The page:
Six months ago, A-Gent of Style was invited by Mary Fox Linton to join her at the Homes & Gardens Designer Awards 2013 hosted at the British Museum where the eminent Interior Decorator deservedly received the Lifetime Achievement Award presented to her by none other than Nicky Haslam. As you would imagine, it was a wonderful evening especially as she introduced me to Gareth Devonald Smith.

I was familiar with Gareth’s fantastical and whimsical work through a few lighting and furniture commissions that he had made for instance for the Murano restaurant, Veere Grenney Associates where I used to work and also for Porta Romana.

Ham Yard Hotel, Firmdale Hotels, London

Ham Yard Hotel, Firmdale Hotels, London


Murano, London

Murano, London

Veere Grenney Associates - Wyoming project

Veere Grenney Associates


Veere Grenney's apartment

Wall sconces for Veere Grenney’s apartment


Fast forward to a fortnight ago and the delightful Gareth had accepted to be A-Gent of Style’s next ‘victim’ and invited to me to his studio. Nothing had prepared me of course for the spectacle that would unfold before my eyes. Situated in a Victorian industrial building’s conversion at the back of a gated neighbourhood, Gareth ushered me down the long corridor of his ground floor studio that opens up on a vast, bright and all-white space replete with various pieces of his, that were either standing, sitting or hanging, each of them as striking and unique as the other. Needless to say, I was instantly gasping at the sheer beauty of his otherwordly and intricate constructions.


A staircase leads upstairs to Gareth’s two-floor ‘living’ zone where some of his work is naturally featuring amongst an elegant and interesting juxtaposition of mid-century decorative pieces. Like many other impulsive creators, having both his working and living spaces seperated by only one flight of stairs allow Gareth to channel his artistic and creative flow solely on his craft whenever it may strike.

Gareth’s work is more than just decorative: whether you want to call for instance his light suspensions ‘sculptural lights’ or ‘light structures’, the word ‘chandelier’ is somehow not quite befitting and almost reductive as chandeliers can too often conjure up classic images of a Louis XV Rococo glitzy pendant or a Murano glass light fitting. And Gareth’s pieces are much more than that. Their post-modernist look – you certainly couldn’t call his work ‘traditional’ – is already timeless and difficult to classify. I asked Gareth if he was influenced by other artists but he explained he doesn’t consciously associate his work with any other artists or knowingly feel influenced by external visual factors. “I work in a bit of a vacuum” he said. “People say my work has an odd quality to it, and I think it’s because I work from inside myself, rather than looking outside”.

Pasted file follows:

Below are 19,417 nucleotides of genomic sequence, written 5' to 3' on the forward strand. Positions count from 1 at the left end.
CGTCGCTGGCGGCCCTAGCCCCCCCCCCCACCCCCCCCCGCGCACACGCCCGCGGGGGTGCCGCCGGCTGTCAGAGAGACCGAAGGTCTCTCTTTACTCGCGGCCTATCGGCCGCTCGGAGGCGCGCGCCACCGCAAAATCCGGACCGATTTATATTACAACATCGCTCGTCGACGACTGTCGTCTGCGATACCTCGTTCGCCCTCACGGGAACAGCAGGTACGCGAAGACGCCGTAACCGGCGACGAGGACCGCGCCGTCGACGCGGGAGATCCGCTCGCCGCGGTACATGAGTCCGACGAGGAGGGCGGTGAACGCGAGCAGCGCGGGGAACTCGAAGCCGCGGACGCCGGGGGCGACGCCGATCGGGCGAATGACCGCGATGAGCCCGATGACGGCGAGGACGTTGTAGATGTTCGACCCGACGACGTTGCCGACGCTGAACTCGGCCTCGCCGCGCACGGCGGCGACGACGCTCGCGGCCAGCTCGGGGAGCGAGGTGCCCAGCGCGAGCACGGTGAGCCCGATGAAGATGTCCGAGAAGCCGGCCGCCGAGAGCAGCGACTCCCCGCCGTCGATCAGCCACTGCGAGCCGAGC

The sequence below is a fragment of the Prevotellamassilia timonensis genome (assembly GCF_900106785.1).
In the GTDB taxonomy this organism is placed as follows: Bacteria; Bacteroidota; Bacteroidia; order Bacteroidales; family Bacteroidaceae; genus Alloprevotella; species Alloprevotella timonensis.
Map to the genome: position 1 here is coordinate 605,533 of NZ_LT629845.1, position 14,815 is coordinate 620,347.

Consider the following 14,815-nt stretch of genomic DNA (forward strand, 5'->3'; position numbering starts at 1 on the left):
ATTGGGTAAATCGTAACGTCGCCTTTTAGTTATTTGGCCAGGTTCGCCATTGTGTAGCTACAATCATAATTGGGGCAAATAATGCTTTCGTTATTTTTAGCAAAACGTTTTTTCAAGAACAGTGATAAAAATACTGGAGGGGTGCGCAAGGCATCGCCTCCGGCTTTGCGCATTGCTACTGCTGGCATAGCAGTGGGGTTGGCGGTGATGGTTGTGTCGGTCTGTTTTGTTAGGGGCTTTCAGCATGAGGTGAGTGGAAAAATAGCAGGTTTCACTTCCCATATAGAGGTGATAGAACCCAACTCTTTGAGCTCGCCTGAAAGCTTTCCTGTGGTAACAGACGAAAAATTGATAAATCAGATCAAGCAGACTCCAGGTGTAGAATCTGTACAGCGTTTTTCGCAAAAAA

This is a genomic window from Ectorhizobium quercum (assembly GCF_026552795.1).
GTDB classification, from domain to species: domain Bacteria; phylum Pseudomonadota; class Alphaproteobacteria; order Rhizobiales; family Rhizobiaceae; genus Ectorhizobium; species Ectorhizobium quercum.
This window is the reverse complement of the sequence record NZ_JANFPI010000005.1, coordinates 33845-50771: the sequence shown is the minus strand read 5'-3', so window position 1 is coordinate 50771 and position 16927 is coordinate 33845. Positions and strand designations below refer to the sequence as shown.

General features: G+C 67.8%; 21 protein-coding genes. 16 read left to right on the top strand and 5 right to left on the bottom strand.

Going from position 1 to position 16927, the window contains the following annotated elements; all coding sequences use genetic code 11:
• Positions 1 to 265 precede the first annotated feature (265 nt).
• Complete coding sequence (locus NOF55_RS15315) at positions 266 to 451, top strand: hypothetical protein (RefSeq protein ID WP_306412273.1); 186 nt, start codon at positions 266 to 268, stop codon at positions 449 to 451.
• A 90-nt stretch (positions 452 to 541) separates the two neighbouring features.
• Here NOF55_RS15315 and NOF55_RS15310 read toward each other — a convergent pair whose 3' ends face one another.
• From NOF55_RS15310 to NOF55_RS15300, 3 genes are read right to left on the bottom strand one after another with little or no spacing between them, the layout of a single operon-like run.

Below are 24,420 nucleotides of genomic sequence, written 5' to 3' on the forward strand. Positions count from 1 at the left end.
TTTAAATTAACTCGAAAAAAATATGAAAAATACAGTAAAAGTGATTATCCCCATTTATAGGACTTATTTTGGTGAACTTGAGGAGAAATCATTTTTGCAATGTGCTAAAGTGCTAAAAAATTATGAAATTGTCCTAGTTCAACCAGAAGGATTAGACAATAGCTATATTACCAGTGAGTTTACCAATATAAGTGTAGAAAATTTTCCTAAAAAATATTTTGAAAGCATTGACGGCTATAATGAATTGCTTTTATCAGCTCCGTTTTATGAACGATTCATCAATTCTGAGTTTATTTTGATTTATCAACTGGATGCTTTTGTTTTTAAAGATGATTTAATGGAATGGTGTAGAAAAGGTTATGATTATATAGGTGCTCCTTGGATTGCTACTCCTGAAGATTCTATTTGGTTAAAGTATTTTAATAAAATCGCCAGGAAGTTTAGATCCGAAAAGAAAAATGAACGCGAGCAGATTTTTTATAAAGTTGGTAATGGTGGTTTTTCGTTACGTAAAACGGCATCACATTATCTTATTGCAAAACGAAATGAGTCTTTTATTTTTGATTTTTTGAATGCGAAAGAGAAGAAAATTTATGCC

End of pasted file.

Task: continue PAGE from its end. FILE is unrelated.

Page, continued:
It is therefore not surprising that his creations singularly stand-out and are notable for their distinctive and intelligent designs, high-quality materials and exquisite finishes. His private commissions, all tailored to his clients’ requirements, are sought by distinguished interior decorators and discerning collectors and can be found in some of the world’s most beautiful residences, hotels (there is a project with Kit Kemp of Firmdale Hotels in the pipeline), restaurants ( Murano) and yachts. His work is often featured in leading publications like House & Garden, Architectural Digest or The Independent.

Gareth’s commissions can understandably take weeks to several months from the inceptive brief and drawings to conception and installation. He explained he generally works on the preliminary stages of the construction such as welding and soldering in his studio but would outsource bigger elements. He painstakingly but passionately creates his commissions from different cut pieces of materials that he would then organically and invisibly join and weld. He tends to work with hard materials such as steel, copper (reclaimed), brass, marble, perspex, bronze, silver, gold or plaster but also crystals, gems or stones, which can be in different finishes: high gloss, polished, brushed, patinated, etched, powder coated or rough. His palette of colours seems to be neutral but bold accents of colour, like blue or red, are not unusual.

What I also found most fascinating about Gareth is his versatility and obvious high-skilled artistry as a multi-faceted designer: he first studied as a textile designer, became an interior designer and worked for Mary Fox Linton in the 1980s (hence the connection), then began working as an artist and designer, gravitating towards metalwork (he learnt silver soldering whilst sharing a workshop with jewellery designers) and eventually producing the sculptural lights and furniture which we see today. He is also a painter…

Be it a floral and feminine design or a geometric and architectural one – the latter being more his current inclination – his objets are undeniably exciting and intriguing: contrasting and alternating shapes, distinct tangle, symmetry and asymmetry, kinetics, energy, tension, balance  always arranged in an elegant and often playful manner contribute to Gareth unique aesthetics.


Through his art, Gareth proves that, whilst good architecture and interiors are essential to creating incredible design, the impact and effectiveness of his pieces are instrumental and almost essential to enhance a décor in a very unique way.

 It is with great anticipation that A-Gent of Style awaits to see Gareth’s new collection for Porta Romana that will be launched under his name during Focus this September and also his own first collection in the UK.

One comment

  • Gareth’s works are so creative, whimsical, beautiful and genius. A real pleasure viewing all aspects of his works. Thank You

    June 6, 2016

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